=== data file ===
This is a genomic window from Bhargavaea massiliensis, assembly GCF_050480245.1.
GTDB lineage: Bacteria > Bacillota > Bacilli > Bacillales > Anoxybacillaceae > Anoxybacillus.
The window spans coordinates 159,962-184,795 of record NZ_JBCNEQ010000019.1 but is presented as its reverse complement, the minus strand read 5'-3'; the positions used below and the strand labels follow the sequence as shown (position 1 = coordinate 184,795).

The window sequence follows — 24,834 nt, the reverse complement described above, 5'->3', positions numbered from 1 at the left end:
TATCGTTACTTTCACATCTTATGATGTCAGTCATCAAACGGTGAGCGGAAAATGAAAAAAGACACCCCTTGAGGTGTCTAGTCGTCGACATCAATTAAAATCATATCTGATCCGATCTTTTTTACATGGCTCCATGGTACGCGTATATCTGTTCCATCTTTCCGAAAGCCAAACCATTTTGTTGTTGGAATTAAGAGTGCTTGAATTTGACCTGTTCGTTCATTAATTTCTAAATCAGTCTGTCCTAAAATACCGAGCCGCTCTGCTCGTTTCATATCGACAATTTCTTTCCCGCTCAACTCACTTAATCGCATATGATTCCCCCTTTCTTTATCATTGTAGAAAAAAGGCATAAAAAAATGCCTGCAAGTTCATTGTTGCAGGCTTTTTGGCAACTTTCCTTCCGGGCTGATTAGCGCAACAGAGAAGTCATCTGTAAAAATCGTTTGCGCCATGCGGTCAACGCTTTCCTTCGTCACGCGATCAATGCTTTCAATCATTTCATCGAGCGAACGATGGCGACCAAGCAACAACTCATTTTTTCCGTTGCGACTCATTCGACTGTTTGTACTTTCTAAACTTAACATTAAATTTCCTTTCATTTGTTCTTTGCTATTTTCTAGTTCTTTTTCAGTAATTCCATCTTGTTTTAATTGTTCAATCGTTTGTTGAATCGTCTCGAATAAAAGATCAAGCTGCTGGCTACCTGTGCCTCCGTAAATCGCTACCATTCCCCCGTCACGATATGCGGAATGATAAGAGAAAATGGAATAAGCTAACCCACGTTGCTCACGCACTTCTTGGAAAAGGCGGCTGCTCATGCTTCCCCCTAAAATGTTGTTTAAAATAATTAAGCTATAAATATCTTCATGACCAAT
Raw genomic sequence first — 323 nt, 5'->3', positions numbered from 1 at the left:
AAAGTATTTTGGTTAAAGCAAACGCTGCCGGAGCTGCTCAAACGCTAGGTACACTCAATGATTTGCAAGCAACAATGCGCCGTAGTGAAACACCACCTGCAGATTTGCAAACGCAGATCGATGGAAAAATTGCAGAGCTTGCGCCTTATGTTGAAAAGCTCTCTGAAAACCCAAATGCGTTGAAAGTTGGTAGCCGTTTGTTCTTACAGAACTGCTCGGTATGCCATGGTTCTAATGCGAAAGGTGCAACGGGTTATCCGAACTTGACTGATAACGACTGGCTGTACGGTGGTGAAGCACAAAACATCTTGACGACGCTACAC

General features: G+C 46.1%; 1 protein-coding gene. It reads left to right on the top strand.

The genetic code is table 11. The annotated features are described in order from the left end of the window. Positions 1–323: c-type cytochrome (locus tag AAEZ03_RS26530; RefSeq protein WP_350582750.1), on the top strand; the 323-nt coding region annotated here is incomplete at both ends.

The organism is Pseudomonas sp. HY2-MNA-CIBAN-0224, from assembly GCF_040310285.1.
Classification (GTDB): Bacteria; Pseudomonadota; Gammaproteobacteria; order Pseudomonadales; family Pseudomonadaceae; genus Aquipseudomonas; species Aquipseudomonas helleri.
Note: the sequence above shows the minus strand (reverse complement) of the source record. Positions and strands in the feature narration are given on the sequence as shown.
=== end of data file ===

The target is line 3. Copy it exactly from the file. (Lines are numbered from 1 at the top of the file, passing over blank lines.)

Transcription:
The window spans coordinates 159,962-184,795 of record NZ_JBCNEQ010000019.1 but is presented as its reverse complement, the minus strand read 5'-3'; the positions used below and the strand labels follow the sequence as shown (position 1 = coordinate 184,795).